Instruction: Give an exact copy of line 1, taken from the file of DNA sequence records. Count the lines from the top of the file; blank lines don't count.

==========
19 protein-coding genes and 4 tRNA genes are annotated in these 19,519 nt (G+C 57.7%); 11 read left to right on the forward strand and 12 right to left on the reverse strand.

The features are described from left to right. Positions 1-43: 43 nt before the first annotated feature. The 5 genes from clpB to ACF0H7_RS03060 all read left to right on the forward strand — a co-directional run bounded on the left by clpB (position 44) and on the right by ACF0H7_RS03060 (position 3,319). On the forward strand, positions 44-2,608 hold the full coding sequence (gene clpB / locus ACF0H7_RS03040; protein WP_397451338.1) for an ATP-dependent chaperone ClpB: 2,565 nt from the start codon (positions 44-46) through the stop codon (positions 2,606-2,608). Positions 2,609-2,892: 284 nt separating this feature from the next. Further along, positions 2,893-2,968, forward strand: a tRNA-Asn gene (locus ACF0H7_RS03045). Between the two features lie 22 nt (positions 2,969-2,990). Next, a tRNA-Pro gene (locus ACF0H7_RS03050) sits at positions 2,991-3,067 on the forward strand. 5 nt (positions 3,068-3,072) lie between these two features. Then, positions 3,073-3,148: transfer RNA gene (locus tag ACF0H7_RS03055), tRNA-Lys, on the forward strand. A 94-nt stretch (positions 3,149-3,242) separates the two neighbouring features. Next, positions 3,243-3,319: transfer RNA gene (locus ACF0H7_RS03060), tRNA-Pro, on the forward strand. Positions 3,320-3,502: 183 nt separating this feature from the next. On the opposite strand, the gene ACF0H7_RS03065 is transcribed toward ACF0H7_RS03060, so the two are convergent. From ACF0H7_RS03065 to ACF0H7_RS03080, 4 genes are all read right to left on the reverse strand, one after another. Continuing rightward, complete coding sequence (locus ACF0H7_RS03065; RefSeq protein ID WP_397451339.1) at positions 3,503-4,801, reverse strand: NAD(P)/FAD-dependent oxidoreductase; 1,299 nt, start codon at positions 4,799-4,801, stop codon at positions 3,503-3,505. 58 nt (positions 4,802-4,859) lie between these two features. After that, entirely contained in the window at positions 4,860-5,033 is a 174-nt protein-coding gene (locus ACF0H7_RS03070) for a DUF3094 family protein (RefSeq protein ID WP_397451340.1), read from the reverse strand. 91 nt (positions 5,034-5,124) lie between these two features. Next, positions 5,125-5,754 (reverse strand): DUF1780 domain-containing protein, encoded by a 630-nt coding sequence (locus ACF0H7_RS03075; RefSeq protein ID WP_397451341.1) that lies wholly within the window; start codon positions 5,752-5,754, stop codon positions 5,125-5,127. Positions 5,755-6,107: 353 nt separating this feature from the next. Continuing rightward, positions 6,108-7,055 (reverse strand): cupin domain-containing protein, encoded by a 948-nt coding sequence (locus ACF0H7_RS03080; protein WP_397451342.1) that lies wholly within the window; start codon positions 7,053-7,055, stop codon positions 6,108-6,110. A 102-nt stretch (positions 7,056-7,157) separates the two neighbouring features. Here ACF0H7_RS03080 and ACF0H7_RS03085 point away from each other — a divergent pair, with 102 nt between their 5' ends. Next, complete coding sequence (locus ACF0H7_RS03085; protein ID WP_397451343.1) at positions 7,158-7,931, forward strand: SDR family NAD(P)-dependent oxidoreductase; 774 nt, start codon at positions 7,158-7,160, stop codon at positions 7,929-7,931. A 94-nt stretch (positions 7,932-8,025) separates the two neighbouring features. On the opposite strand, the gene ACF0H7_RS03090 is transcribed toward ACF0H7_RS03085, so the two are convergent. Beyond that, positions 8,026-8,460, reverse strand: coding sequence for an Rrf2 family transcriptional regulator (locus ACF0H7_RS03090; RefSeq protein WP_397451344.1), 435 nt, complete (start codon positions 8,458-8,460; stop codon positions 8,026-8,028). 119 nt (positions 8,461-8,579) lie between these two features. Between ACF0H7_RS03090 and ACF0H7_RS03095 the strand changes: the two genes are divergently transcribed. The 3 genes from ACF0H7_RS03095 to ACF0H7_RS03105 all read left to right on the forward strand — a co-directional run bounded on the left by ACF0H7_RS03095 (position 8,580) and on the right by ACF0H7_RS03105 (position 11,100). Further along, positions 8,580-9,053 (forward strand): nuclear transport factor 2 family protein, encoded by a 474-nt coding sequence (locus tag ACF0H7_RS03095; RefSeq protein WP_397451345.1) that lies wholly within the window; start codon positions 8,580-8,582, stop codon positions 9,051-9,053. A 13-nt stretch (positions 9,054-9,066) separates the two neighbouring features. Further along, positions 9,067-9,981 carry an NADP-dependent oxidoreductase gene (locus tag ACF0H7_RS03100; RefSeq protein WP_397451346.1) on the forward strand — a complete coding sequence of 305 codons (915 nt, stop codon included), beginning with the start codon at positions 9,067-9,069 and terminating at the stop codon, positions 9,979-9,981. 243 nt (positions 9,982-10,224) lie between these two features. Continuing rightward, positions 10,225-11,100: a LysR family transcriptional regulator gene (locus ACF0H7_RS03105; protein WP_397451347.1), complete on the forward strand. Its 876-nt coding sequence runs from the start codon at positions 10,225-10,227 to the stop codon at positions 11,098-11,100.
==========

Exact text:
19 protein-coding genes and 4 tRNA genes are annotated in these 19,519 nt (G+C 57.7%); 11 read left to right on the forward strand and 12 right to left on the reverse strand.